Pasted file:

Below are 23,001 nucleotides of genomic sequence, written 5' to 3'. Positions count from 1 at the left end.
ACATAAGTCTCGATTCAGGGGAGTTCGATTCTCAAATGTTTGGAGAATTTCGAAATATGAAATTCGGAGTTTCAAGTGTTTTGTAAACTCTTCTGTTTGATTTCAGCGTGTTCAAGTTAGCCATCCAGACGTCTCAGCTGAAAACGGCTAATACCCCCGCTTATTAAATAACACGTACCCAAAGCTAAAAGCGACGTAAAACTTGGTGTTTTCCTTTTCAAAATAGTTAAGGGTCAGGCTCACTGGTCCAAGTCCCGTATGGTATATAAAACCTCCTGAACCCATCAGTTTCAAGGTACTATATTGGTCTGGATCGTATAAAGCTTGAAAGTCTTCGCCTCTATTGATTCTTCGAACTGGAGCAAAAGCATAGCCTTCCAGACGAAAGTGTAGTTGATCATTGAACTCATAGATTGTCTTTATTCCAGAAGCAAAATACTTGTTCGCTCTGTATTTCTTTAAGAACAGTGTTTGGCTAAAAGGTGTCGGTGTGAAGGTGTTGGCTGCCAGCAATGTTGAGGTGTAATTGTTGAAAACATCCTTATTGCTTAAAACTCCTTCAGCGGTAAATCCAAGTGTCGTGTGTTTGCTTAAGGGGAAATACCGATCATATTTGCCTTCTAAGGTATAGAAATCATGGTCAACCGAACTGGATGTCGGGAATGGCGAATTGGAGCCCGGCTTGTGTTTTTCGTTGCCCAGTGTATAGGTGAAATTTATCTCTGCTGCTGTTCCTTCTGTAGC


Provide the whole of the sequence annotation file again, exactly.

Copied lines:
Below are 23,001 nucleotides of genomic sequence, written 5' to 3'. Positions count from 1 at the left end.
ACATAAGTCTCGATTCAGGGGAGTTCGATTCTCAAATGTTTGGAGAATTTCGAAATATGAAATTCGGAGTTTCAAGTGTTTTGTAAACTCTTCTGTTTGATTTCAGCGTGTTCAAGTTAGCCATCCAGACGTCTCAGCTGAAAACGGCTAATACCCCCGCTTATTAAATAACACGTACCCAAAGCTAAAAGCGACGTAAAACTTGGTGTTTTCCTTTTCAAAATAGTTAAGGGTCAGGCTCACTGGTCCAAGTCCCGTATGGTATATAAAACCTCCTGAACCCATCAGTTTCAAGGTACTATATTGGTCTGGATCGTATAAAGCTTGAAAGTCTTCGCCTCTATTGATTCTTCGAACTGGAGCAAAAGCATAGCCTTCCAGACGAAAGTGTAGTTGATCATTGAACTCATAGATTGTCTTTATTCCAGAAGCAAAATACTTGTTCGCTCTGTATTTCTTTAAGAACAGTGTTTGGCTAAAAGGTGTCGGTGTGAAGGTGTTGGCTGCCAGCAATGTTGAGGTGTAATTGTTGAAAACATCCTTATTGCTTAAAACTCCTTCAGCGGTAAATCCAAGTGTCGTGTGTTTGCTTAAGGGGAAATACCGATCATATTTGCCTTCTAAGGTATAGAAATCATGGTCAACCGAACTGGATGTCGGGAATGGCGAATTGGAGCCCGGCTTGTGTTTTTCGTTGCCCAGTGTATAGGTGAAATTTATCTCTGCTGCTGTTCCTTCTGTAGC